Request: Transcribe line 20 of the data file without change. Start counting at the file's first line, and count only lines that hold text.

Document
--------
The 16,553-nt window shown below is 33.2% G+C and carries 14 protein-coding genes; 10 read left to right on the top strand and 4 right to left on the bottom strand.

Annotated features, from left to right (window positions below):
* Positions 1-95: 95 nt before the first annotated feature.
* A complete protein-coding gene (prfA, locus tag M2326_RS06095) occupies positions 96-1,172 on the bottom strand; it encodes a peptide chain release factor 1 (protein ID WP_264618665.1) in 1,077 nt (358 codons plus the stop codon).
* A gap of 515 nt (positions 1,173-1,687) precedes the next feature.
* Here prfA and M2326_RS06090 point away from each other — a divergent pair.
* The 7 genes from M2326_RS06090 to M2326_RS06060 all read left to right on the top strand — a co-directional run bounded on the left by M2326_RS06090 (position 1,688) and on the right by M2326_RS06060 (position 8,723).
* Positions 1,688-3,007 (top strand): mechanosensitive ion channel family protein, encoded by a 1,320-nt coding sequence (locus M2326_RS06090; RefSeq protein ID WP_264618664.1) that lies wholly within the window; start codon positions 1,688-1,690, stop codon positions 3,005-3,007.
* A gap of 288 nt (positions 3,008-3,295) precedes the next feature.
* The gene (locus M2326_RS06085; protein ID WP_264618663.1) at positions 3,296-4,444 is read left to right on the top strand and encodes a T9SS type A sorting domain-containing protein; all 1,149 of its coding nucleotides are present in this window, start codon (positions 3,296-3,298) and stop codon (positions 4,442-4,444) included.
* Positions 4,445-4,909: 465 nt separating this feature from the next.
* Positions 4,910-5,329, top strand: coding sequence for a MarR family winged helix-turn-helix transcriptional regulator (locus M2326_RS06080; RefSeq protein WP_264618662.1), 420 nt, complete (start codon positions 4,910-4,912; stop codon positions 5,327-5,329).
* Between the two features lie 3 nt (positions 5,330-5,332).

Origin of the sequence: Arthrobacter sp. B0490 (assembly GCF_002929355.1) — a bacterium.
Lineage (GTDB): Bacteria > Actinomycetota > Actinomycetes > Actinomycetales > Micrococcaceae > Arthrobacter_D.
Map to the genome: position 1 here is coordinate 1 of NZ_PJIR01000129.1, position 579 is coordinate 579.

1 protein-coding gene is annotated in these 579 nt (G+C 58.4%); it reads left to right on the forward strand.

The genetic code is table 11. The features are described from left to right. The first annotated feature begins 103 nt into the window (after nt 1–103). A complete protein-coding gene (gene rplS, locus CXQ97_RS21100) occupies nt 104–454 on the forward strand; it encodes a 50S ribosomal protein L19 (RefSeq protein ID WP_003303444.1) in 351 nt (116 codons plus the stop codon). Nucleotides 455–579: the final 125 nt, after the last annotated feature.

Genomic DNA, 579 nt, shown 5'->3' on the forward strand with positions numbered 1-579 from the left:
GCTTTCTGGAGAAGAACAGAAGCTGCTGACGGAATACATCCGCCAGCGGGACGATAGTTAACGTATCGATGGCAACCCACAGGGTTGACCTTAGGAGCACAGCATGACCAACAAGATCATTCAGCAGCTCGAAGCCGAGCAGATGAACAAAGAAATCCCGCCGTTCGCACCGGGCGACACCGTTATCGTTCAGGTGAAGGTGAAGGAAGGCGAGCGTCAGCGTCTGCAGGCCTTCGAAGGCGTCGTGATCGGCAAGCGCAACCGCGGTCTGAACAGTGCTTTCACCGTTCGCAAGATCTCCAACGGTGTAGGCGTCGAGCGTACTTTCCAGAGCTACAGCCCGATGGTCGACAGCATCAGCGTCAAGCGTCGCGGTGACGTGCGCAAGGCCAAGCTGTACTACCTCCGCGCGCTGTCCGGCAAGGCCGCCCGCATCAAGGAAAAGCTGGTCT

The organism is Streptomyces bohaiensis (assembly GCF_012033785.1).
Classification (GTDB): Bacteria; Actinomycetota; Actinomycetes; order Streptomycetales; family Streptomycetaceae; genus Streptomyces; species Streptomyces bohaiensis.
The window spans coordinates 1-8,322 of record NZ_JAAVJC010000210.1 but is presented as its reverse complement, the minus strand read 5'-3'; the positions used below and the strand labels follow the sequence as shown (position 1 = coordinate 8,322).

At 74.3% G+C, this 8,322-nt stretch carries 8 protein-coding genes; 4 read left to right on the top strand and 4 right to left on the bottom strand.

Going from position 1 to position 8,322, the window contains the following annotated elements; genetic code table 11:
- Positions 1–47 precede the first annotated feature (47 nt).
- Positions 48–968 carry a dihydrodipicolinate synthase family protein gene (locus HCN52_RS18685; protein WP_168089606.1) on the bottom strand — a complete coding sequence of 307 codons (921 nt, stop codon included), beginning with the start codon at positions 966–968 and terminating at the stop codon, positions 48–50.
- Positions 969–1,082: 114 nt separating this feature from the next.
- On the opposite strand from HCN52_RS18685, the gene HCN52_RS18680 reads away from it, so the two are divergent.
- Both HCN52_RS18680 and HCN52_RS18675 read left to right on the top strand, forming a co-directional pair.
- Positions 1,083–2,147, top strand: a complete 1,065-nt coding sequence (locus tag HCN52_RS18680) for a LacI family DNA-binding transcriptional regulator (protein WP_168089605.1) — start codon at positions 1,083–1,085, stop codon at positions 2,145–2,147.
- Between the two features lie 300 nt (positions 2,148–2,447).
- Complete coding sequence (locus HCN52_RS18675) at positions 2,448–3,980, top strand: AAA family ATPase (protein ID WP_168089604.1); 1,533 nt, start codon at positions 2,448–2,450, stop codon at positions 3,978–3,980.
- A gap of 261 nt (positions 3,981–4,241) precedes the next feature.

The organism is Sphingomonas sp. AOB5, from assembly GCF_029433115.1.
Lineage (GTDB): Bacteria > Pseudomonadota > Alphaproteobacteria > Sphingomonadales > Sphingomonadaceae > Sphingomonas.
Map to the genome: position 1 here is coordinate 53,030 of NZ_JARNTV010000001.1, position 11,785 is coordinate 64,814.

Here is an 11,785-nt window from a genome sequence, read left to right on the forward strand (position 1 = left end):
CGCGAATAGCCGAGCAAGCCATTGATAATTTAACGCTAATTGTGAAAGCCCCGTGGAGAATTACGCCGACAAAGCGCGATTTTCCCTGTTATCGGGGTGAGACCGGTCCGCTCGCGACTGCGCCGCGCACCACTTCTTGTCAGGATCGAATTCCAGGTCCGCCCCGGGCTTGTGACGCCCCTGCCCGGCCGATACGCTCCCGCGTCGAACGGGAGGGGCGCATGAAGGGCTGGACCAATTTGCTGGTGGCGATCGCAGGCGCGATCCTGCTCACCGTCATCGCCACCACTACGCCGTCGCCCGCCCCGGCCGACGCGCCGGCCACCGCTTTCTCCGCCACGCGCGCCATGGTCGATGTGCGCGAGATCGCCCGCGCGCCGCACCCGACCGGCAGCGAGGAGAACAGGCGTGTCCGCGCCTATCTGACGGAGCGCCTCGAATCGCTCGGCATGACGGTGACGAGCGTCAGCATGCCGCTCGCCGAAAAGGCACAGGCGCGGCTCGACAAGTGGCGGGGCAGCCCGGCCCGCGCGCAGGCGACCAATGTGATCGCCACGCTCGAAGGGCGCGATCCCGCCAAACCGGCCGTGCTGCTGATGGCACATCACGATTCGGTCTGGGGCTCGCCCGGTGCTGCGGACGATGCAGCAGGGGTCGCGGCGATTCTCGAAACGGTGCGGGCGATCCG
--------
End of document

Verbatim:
GCTTTCTGGAGAAGAACAGAAGCTGCTGACGGAATACATCCGCCAGCGGGACGATAGTTAACGTATCGATGGCAACCCACAGGGTTGACCTTAGGAGCACAGCATGACCAACAAGATCATTCAGCAGCTCGAAGCCGAGCAGATGAACAAAGAAATCCCGCCGTTCGCACCGGGCGACACCGTTATCGTTCAGGTGAAGGTGAAGGAAGGCGAGCGTCAGCGTCTGCAGGCCTTCGAAGGCGTCGTGATCGGCAAGCGCAACCGCGGTCTGAACAGTGCTTTCACCGTTCGCAAGATCTCCAACGGTGTAGGCGTCGAGCGTACTTTCCAGAGCTACAGCCCGATGGTCGACAGCATCAGCGTCAAGCGTCGCGGTGACGTGCGCAAGGCCAAGCTGTACTACCTCCGCGCGCTGTCCGGCAAGGCCGCCCGCATCAAGGAAAAGCTGGTCT